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    I have no idea how, 20 picks into the sixth round, the Titans had their choice between Markelle Martin and Antonio Allen. For my money, Allen is the better player, but Martin is a great pickup because he can play at either safety position, while Allen is limited to strong safety.

    This is, by far, my favorite selection that the Titans have made.

    Martin was probably the best player on Oklahoma State's defense this season. He had 59 solo tackles, five tackles for a loss and 11 broken up passes.

    He didn't get any interceptions, but that won't bother Jerry Gray. Gray's system is all about not giving up big plays, and that's exactly what they'll get from Markelle Martin.

    Also, since I didn't see Martin mocked lower than the fourth round, he is a tremendous value at the 190th pick.

     

    Pick Grade: A+

Round 7, Pick 211: Scott Solomon, DE, Rice

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    The Titans traded away a sixth-round pick in 2013 to get back into the seventh round for Scott Solomon.

    I'll admit that I know next to nothing about this guy, but here's what I've found:

    He's listed as 6'3" tall and 262 lbs. He was an All-Conference USA defensive end last season.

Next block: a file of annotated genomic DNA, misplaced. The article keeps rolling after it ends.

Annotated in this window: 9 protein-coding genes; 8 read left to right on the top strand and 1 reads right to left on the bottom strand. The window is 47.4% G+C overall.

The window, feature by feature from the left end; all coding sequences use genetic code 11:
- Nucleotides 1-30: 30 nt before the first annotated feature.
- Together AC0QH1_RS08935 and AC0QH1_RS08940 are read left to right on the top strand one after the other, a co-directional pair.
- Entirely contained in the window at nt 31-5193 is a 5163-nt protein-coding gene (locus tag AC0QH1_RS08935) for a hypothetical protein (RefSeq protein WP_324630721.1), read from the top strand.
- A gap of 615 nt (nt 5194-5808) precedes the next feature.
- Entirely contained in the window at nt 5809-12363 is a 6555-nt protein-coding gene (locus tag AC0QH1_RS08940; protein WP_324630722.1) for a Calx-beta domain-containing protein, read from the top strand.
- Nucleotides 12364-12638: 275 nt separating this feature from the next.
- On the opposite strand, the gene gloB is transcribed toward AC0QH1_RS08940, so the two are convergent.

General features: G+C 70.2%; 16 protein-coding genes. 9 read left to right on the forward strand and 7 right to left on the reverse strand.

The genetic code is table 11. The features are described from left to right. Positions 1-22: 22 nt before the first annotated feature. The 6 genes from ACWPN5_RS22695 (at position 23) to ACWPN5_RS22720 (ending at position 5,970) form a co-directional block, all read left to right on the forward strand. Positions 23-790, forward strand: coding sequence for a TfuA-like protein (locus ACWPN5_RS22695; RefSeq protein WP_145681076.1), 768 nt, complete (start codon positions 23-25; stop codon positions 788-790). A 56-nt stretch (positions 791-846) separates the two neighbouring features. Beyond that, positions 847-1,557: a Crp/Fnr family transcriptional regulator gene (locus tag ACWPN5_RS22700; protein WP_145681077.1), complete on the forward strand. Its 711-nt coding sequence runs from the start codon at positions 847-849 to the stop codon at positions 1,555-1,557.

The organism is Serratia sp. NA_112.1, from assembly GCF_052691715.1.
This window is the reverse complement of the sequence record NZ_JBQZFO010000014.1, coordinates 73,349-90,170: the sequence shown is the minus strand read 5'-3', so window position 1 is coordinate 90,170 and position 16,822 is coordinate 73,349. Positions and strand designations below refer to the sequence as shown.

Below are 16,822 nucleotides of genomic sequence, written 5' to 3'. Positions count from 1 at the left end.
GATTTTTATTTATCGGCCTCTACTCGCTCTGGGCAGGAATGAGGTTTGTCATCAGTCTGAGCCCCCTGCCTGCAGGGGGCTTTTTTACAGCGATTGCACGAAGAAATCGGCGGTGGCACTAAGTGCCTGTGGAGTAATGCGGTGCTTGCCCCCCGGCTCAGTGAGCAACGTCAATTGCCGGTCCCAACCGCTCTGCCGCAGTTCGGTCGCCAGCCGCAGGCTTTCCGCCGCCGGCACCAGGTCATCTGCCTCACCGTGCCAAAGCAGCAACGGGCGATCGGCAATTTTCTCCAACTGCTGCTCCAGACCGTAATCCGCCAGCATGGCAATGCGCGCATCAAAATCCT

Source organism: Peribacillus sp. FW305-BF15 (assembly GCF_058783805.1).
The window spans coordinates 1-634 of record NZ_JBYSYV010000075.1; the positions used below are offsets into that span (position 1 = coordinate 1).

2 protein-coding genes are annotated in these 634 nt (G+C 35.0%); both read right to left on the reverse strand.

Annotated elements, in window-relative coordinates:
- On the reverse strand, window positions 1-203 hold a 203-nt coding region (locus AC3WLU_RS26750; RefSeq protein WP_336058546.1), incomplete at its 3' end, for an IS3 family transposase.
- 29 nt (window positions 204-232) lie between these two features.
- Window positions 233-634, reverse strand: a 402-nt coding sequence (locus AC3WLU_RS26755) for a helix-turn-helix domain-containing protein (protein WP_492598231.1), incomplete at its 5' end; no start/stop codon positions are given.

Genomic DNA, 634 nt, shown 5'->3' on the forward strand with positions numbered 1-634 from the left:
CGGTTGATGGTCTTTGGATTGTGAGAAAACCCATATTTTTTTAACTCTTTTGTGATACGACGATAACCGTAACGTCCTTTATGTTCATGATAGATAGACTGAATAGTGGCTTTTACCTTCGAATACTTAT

He had 36 solo, and 53 total tackles, 13 tackles for loss, eight sacks, a broken up pass and four quarterback hurries.

    He missed all of 2010 with injury, but had good production in 2009 and 2008 as well, so he's pretty consistent. For his career, he has 22 solo sacks and 37 solo tackles for loss. For comparison, Vinny Curry has 24 solo sacks and 39 solo tackles for loss. Good company.

    I'm guessing he's going to be a special teamer, mostly, or at best, a backup defensive end.

    Obviously the Titans saw something they liked about the guy, or they wouldn't have traded up to get him. I still think, if you're trading up for an end, Cam Johnson would've been the better player to grab.

    Solomon certainly has some potential, so it seems like a pretty good pickup.

     

    Draft Grade: B+

Undrafted Free Agents the Titans Should Sign

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    Now that the draft is over, there are still some great players on the board at positions of need that the Titans were unable to address in the draft.

     

    Center

    I was shocked that the Titans didn't draft a center at some point in the draft, but with the many talented centers that went undrafted, it looks like it was a good move. The Titans should do everything they can to secure Ohio State's Michael Brewster, but some other guys they need to look at are:

    Quentin Salusberry, Mississippi State
    Scott Wedige, NIU
    Garth Gerhart, Arizona State
    Will Vlachos, Alabama


    Fullback

    Fullbacks are rarely drafted, so it's no surprise that the Titans didn't take one. The top two or three fullbacks got drafted, but there are a couple of guys that the Titans might want to look at as possible replacements for Ahmard Hall:

    Emil Igwenagu, Massachusetts
    Cody Johnson, Texas
    Joe Suhey, Penn State

     

    Guard

    The Titans signed Steve Hutchinson, but he won't last too long, so a guy to develop behind him should be a priority. Here are some of the great guards still on the board:

    James Brown, Troy
    Lucas Nix, Pittsburgh
    Will Blackwell, LSU
    Rishaw Johnson, California (PA)
    Desmond Wynn, Rutgers